#8: Finish your story, let go even if it’s not perfect. In an ideal world you have both, but move on. Do better next time.
A number of principles are wrapped up in this one, and it covers some tough stuff:
1) Finish the story. That’s so important. If you finish it, you’re already ahead of a lot of writers. Be determined and see it through. Don’t get bogged down revising the first 50 pages if you haven’t finished it. Finish the draft, then revise. Losing determination is easy if you start revising before you’ve finished.
2) After revisions, let it go. Let it go out to beta readers and let it sit on your shelf while you gain some distance. Of course, revise thoroughly, but keep in mind there’s a point where you can’t really do anything more to your manuscript. When I finished my adult fantasy novel, I knew there were areas that probably needed work, but I wasn’t sure if my feeling was accurate, I couldn’t see how to make the changes or even if they were necessary, and tinkering with minor changes weren’t going to help. I had done all I knew to do. I let it go.
3) Move on and do better next time. Why? Because a writer needs to build his skills. He needs to try something new, get out of the box he’s been in, and use what he learned writing story 1 to write story 2. I drafted MOON RIVER, and it was such a joy to start something completely different. Thinking about new characters, new plotlines, new themes, and all these new possibilities was inspiring. And guess what? Moving on had an interesting side effect. I gained the distance and some of the skills necessary to see the issues with my adult novel. With another set of revisions- ones I’m excited to make- I think it could be unique enough to make it in a crowded market. Moving on isn’t giving up, and sometimes it’s best for everyone.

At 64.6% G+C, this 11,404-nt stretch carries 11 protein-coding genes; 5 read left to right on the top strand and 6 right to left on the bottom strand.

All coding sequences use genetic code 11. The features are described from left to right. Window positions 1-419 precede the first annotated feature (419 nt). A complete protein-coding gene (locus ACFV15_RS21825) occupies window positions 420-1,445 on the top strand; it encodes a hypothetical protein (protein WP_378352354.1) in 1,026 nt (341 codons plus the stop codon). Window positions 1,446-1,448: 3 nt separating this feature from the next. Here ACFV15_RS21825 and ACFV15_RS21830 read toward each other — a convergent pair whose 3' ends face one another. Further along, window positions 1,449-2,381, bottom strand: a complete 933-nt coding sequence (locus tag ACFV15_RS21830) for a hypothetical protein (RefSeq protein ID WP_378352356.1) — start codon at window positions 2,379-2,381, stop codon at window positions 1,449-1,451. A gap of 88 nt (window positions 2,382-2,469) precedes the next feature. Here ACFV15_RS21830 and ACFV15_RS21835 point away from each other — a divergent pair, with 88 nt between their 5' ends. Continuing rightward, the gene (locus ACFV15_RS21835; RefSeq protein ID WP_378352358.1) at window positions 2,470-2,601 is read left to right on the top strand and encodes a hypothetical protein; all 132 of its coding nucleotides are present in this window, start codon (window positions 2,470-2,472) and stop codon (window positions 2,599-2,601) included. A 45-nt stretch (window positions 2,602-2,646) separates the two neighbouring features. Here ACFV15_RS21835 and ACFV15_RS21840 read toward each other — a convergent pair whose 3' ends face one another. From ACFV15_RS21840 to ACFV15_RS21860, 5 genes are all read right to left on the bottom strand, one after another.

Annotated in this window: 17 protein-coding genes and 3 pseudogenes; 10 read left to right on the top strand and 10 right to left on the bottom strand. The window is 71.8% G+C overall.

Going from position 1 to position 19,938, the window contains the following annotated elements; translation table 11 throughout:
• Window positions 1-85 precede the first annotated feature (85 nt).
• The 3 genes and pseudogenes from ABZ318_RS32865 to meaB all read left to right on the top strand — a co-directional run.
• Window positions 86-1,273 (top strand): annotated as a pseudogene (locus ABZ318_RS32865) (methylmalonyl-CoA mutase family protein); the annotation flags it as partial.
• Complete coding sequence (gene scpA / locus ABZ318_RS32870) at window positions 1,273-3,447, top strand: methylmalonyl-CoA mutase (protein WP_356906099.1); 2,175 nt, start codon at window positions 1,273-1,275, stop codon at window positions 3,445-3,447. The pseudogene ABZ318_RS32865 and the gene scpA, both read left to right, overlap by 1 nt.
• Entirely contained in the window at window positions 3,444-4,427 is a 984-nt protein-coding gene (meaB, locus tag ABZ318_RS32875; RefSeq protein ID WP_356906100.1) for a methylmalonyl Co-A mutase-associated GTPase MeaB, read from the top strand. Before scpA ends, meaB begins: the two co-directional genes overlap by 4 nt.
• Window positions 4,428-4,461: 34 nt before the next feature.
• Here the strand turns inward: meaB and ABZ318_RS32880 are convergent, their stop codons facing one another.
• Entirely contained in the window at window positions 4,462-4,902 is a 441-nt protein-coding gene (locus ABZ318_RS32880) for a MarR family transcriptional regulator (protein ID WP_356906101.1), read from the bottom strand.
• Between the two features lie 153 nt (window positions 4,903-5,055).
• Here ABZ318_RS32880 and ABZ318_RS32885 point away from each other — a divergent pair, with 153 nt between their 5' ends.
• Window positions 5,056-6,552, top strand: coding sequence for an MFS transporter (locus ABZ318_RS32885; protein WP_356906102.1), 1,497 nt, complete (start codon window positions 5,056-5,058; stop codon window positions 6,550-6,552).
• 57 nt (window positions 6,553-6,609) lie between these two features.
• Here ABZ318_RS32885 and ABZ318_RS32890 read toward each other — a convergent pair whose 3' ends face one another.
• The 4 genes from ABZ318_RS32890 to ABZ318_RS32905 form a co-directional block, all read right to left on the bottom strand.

4) No book is perfect. I’d argue some of them are, but that’s just me being the enthusiastic fan I am. Obviously, make your story as close to perfect as you can, never query anything less than your best work, and don’t use this rule as a crutch. If you suspect the beginning is too slow and your antagonist is flat, they probably are. Don’t leave those things, because your book probably won’t make it with them and you’ll just end up taking longer to get where you want to go. Do the work, learn the skills, revise, get critiques, revise, get tougher critiques, revise. Just keep in mind endlessly scrolling through 300 pages to pick over word choice and changing sentence structures three times may not be making anything better, and it can actually become a reason to delay querying. Sometimes, revisions don’t make a book better, they just make it different.
All of this requires a good deal of being honest with yourself. Develop your instinct by reading great books and breaking them down to see what works and what doesn’t, and then trust your instinct. Are you done revising? Do you need distance to really tell? Do you need to move on to something new for now? Are you endlessly revising because you don’t want to jump into the query trenches yet? It’s tough, but be honest with yourself about all this. And find writer friends to discuss these things with- I promise you, there are thousands of us in the same situation, thinking and feeling and worrying the same things. Being honest with yourself and sharing the worries with others frees you to do what you do best: write.
Here’s a chance to get started- what’s your gut instinct about where you are with your WIP? What do you need to do to know if your instinct is right?